Deoxygenative Reduction of Esters to Ethers and Alcohols

15 February 2024
Apex Chemistry Blog

Author: Dr Philip Smith

In 2023, the Ramachandran Research group reported a Lewis acid-catalysed reduction of esters to ethers and alcohols, with selectivity between the two products controlled by the choice of Lewis acid catalyst. [1] This chemistry gives ethers in a single step from the corresponding esters without the need to alkylate an alcohol using a strong base and/or an electrophilic alkylating agent. By using TiCl4 as the Lewis acid catalyst, formation of the corresponding alcohols was avoided; conversely when BF­3OEt2 was used as the catalyst, the alcohols were formed exclusively. The scopes for both reactions covered a range of aliphatic and aromatic esters, although it is notable that related work from the same authors suggests that other carbonyl functionalities, such as amides and carboxylic acids, would also likely be at least partially reduced under these conditions.[2,3]


A summary of the mechanism proposed by the authors for this transformation is shown below. Carbon-13 NMR studies suggested that the reaction starts with coordination of the Lewis acid (TiCl4 or BF3Et2O) to the carbonyl oxygen, followed by hydroboration of the carbonyl by borane-ammonia. Re-coordination of the Lewis acid to the acetal intermediate follows, and it is at this point that the choice of catalyst dictates the reaction outcome. The TiCl4-catalysed reaction progresses to the ether by breaking the C-O bond to form an oxonium intermediate which is reduced by hydride addition. Using BF­3Et2O leads to elimination of an alkoxy group from the tetrahedral acetal intermediate to form an aldehyde which is hydroborated by borane-ammonia, giving an alcohol. The divergence of the two pathways is suggested to be due to the greater oxophillicity of TiCl4 promoting formation of titanium oxychloride, with its strong Ti-O bond, at the expense of breaking a relatively weak C-O bond.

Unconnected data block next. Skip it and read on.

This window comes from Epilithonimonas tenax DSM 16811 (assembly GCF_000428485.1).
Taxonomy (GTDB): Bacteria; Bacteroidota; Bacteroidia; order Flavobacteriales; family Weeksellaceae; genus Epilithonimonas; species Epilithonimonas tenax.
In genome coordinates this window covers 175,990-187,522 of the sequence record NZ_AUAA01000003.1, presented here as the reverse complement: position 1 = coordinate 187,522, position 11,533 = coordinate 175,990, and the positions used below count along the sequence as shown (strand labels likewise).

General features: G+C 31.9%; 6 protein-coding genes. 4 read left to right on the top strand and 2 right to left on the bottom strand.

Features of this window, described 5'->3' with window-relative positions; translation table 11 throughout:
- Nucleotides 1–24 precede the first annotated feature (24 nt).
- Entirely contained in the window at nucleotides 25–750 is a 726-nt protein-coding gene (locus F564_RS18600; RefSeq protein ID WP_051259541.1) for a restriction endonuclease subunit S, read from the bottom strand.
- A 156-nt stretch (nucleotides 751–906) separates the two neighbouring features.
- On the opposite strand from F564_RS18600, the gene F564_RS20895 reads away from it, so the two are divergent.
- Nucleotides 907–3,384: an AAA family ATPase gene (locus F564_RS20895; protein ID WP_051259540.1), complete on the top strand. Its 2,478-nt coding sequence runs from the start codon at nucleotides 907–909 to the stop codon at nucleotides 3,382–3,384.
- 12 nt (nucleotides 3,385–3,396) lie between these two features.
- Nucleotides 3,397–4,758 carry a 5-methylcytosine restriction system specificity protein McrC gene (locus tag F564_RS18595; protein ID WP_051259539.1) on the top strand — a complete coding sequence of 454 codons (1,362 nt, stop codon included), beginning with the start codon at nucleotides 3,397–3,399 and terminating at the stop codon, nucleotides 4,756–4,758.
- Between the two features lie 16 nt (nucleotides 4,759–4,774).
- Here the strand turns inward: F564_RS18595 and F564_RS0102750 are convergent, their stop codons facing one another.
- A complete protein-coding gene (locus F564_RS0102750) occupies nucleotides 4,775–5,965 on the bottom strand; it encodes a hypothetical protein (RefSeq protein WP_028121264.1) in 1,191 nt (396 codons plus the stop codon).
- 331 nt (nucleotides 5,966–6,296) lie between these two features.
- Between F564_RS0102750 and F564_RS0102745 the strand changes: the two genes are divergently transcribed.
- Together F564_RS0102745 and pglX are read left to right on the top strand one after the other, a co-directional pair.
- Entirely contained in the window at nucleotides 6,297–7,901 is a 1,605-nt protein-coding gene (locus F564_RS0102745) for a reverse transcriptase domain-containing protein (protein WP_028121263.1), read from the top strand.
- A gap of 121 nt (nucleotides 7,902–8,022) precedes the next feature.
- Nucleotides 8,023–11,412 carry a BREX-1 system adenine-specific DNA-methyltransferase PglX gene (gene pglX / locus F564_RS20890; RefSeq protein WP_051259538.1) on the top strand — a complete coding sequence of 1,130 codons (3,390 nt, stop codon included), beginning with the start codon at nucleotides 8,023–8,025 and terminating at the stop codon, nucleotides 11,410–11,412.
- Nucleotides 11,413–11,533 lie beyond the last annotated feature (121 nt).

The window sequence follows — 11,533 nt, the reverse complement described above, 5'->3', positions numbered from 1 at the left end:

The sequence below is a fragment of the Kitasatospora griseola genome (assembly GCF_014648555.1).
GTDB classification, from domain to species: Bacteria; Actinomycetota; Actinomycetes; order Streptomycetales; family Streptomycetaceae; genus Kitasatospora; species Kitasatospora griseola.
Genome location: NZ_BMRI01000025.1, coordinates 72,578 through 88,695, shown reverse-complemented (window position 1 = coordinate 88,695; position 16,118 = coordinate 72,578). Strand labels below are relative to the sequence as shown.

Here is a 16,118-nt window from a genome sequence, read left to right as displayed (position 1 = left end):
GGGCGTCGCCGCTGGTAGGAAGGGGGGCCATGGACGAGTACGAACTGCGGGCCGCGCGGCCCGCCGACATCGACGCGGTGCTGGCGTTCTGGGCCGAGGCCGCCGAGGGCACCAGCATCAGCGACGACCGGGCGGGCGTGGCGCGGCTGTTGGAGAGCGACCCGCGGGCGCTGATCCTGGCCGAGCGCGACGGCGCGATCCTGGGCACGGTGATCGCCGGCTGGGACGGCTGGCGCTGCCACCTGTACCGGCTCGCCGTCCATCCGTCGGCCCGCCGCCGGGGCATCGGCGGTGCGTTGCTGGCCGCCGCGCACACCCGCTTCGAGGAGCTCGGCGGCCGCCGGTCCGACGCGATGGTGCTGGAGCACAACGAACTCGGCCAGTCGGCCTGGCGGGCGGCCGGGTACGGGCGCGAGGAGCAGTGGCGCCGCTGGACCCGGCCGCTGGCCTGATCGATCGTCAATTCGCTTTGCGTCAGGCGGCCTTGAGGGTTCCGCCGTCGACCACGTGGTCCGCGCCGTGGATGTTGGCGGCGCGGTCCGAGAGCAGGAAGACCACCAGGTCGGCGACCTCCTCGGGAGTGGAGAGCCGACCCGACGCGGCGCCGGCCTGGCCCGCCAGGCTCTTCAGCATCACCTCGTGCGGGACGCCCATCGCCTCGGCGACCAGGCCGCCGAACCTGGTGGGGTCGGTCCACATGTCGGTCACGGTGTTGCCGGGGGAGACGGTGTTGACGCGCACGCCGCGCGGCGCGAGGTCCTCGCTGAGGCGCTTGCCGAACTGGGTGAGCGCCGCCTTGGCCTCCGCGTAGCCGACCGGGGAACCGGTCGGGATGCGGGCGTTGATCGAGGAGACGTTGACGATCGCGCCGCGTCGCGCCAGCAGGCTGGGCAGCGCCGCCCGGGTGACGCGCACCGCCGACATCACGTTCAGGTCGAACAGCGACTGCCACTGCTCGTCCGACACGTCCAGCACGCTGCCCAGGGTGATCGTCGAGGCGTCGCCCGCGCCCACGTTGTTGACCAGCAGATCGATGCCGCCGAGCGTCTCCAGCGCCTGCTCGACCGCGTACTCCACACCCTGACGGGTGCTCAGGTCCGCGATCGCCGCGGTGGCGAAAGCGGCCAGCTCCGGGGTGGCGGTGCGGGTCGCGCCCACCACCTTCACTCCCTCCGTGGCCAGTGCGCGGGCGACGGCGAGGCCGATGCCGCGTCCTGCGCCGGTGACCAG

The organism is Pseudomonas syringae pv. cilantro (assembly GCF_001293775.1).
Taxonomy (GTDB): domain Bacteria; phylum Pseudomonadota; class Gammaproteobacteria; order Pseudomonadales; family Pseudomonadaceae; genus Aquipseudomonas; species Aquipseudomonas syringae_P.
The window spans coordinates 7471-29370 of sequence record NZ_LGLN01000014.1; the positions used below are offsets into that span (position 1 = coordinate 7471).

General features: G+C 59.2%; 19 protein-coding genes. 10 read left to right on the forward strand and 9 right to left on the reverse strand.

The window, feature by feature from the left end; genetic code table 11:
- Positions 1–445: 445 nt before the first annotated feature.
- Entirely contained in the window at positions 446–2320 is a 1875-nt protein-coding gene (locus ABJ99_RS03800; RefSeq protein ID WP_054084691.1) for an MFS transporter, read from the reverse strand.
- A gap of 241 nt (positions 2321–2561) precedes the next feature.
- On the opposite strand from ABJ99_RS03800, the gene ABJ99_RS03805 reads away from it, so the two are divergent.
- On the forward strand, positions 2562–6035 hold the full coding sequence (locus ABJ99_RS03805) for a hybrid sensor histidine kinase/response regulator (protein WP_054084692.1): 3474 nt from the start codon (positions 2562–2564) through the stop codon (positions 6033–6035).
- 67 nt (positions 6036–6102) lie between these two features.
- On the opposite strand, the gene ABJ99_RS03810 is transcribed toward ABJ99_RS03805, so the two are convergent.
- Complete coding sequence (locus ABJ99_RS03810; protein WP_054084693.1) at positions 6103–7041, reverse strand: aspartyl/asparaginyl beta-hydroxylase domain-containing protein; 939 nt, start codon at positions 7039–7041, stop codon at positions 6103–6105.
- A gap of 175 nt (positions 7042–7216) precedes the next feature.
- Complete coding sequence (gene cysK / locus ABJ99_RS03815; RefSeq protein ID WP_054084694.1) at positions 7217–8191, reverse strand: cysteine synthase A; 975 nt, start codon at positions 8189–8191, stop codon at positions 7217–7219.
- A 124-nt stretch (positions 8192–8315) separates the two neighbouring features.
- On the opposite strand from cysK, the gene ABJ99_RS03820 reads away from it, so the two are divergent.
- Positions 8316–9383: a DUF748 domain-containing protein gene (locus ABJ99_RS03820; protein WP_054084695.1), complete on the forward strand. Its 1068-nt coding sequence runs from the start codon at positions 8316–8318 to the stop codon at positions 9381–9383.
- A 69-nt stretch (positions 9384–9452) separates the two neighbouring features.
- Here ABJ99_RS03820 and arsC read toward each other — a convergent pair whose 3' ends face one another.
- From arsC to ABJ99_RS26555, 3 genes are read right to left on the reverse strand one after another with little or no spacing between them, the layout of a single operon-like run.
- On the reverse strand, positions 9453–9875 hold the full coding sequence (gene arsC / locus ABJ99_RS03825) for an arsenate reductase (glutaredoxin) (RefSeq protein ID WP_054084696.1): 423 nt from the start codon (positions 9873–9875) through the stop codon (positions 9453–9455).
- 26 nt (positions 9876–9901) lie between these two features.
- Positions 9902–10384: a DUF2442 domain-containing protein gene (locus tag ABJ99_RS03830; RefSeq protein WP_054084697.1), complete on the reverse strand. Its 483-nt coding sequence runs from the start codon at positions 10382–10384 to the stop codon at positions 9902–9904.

This chemistry was recently investigated at Apex Molecular as a potential route to several aromatic ether-containing targets; the chemistry was validated using a structure included in the original publication and applied to additional structures. In summary, this work is significant because it allows selectivity reduction of esters in contrast to well-established chemistry which is dominated by reduction to the alcohols.


  1. V. Ramachandran, A. A. Alawaed, H. J. Hamann, Org. Lett. 2023, 25, 37, 6902–6906
  2. V. Ramachandran, A. A. Alawaed, Molecules, 2023, 28, (12), 4575
  3. V. Ramachandran, A. A. Alawaed, Molecules, 2023, 28, (1), 60

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